As always, proposals and work orders will be sent to you by email; we don’t provide hand-written estimates.

You can accept a proposal directly through the link in the email, through the Customer Portal on our website, or by calling the office.

When our crews are on your property, they work independently. You do not need to be home or have any direct contact with them.

Our Crews

We are closely monitoring all employees for any signs of illness. Each team member knows that they should go home immediately if they feel unwell, or stay home if they’re at all concerned. If anyone becomes ill, we will all follow the CDC’s recommendations.

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We’ve provided an abundance of alcohol wipes and latex gloves for each employee, are ensuring that they follow the recommended handwashing and disinfecting protocols, and have reinforced that they should maintain as much distance from each other as is practical while at work.

In the Office

In the office, Joy is working tirelessly to keep up with the spring demand and is continuing to schedule appointments for estimates. We’re experiencing a high volume of phone calls so ask for your patience as we try to get to everyone.

Scheduling and ongoing work have so far not been affected. If it becomes necessary to reschedule, we will let you know.

Hairy bittercress: A weed to watch out for

Hairy bittercress is an annual weed that can spread quickly.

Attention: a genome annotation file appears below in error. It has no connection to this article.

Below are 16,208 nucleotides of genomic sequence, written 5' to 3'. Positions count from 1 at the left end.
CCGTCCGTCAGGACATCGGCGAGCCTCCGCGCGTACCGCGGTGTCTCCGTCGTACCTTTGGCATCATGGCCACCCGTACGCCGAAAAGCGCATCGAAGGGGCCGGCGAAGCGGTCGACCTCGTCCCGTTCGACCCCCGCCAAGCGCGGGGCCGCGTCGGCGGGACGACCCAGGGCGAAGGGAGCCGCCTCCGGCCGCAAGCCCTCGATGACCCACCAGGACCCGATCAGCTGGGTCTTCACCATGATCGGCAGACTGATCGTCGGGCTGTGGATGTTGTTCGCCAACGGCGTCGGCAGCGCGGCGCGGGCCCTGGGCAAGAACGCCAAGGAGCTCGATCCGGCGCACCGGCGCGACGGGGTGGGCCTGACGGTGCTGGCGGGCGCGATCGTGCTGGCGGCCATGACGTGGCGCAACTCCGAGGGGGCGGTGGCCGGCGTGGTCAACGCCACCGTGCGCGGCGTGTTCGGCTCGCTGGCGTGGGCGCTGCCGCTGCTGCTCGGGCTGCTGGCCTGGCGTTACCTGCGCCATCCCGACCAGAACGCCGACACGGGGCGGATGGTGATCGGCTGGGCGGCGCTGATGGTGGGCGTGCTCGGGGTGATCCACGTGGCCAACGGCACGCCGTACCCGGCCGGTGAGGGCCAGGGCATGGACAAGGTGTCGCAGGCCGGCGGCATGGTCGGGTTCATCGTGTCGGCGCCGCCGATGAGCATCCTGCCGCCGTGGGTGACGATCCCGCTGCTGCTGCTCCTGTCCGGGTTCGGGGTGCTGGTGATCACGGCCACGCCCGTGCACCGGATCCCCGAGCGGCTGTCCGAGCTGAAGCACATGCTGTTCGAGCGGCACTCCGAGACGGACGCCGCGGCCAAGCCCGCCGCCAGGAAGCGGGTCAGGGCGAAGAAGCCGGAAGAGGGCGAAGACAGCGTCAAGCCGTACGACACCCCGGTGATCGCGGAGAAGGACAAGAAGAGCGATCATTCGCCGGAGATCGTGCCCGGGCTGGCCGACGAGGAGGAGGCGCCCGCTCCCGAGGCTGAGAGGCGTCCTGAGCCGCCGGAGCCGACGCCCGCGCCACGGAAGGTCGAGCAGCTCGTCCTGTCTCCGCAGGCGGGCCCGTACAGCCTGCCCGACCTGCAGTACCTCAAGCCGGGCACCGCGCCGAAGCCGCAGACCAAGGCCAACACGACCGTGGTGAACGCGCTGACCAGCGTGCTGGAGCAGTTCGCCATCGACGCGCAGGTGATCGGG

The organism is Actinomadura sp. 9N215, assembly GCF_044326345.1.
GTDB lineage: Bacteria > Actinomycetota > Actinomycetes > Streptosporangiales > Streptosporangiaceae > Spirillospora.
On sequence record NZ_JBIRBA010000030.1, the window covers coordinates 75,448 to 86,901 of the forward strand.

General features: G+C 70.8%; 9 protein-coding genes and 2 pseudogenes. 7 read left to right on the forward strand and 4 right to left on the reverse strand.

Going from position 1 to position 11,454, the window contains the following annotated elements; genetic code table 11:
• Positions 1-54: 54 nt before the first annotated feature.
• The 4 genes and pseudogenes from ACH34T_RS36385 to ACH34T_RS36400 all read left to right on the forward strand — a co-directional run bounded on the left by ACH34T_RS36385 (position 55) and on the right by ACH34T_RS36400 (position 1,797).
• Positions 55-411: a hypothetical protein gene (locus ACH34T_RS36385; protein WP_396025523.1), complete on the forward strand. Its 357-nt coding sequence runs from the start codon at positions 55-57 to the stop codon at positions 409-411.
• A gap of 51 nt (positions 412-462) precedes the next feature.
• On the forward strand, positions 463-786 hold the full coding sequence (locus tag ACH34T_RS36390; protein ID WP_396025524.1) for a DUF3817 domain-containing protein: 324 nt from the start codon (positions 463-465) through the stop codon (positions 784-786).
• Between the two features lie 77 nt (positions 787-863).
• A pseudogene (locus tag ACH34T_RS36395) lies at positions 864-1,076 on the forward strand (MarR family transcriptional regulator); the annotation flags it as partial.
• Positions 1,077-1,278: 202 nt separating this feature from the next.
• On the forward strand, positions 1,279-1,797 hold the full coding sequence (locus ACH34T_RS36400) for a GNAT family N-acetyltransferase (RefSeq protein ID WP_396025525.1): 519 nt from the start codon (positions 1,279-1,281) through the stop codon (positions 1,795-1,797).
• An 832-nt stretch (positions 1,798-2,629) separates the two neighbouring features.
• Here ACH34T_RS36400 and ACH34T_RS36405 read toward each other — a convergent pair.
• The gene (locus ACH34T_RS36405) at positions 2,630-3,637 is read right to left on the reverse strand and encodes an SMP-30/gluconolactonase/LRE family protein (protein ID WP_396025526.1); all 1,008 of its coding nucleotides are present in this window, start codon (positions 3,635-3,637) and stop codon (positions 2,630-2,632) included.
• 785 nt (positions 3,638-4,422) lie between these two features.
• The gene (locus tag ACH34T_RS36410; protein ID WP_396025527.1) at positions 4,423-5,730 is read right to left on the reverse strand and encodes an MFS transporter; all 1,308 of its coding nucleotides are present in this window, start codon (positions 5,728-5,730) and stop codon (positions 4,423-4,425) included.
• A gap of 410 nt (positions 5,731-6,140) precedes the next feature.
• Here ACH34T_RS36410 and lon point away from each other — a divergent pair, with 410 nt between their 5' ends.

Flowers and seed pods of hairy bittercress. Photo by Lori Imboden, MSU Extension.

Have you recently noticed plants with small, white flowers on the edges of your lawn, flowerbeds and rock pathways? During April and May, populations of the winter annual weed hairy bittercress (Cardamine hirsuta) become increasingly visible. Hairy bittercress has a low growing rosette similar in form to a dandelion. It raises its profile in early spring with the appearance of flowers and seeds on a vertical stem. Like many members of the mustard family, hairy bittercress sets seed prolifically. It grows quickly and a few plants or seeds can generate a more widespread infestation in even a year’s time.

The first true leaves of hairy bittercress are heart shaped. Photo by Erin Hill, MSU.

Hairy bittercress is a winter annual weed. Its seeds germinate in fall beginning as early as September. The first true leaves are heart-shaped, followed by compound leaves with two or more pairs of leaflets and a kidney shaped terminal leaflet. The leaves that emerge in the fall form a small rosette that will overwinter. Once the weather warms in spring, it sends up stalks of small, white flowers followed by slender seed pods known as siliques.

Hairy bittercress leaves have two or more pairs of leaflets and a kidney shaped terminal leaflet. Photo by Lori Imboden, MSU Extension.